Meitav: Real estate market entering multiyear slowdown

One of the reasons why the Bank of Israel kept the interest rate unchanged was the rise in home prices over the preceding 12 months.

By TAL MOISE/GLOBES
September 4, 2011 22:31
1 minute read.
Housing protest candle vigil

housing protest 311. (photo credit: Ben Hartman)

Meitav Investment House Ltd. chief economist Ron Eichal believes that the Israeli real estate market has entered a slowdown that will last for years, and that home prices may fall.

His conclusions are based on last week’s housing figures published by the Central Bureau of Statistics, which showed an increase in housing starts in the first half of 2011, and the social protest, which could affect the market.

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“If the government keeps its promises to expand the housing supply, we’ll have good reasons to believe that the market could see a slowing in the rise in prices, and even a drop in the coming years,” said Eichal.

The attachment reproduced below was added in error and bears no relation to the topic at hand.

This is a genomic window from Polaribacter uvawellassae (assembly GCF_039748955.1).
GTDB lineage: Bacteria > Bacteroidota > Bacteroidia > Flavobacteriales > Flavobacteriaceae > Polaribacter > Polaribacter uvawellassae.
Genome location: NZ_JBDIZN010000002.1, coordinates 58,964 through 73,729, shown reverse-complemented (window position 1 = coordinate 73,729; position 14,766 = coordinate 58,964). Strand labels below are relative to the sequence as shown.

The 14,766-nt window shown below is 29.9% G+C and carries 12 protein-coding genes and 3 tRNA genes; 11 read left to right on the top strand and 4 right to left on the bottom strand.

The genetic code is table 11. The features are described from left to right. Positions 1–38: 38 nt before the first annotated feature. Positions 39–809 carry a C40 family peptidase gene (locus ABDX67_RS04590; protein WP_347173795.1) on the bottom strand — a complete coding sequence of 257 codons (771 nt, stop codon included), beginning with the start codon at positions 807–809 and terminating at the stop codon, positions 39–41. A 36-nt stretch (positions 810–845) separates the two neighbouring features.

Eichal cited the Finance Ministry’s survey, which stated that new home sales fell 16% in the second quarter compared with the preceding quarter.

“The average home price was 3% lower in the second quarter than in the first quarter,” he added.

Eichal also cites the Central Bureau of Statistics, which reported that the housing inventory was sufficient for 9.5 months at the end of June, up from 7.5 months at the end of 2010.

“There is a reverse correlation between home prices and the months of supply. In addition, the number of housing starts in the first half was 10% higher in the second quarter than in the corresponding quarter.”

Eichal also noted the social protest, which drew 405,000 demonstrators nationwide on Saturday night, including 292,000 demonstrators at the main event in Tel Aviv.

Eichal said that the Bank of Israel’s decision to keep the interest rate unchanged for September is a sign of things to come.

“One of the reasons why the Bank of Israel kept the interest rate unchanged was the rise in home prices over the preceding 12 months.

The pace of the increase continues to stay high, although it slowed for the second consecutive month... The Bank of Israel will probably keep the interest rate unchanged at least through the end of the year.”


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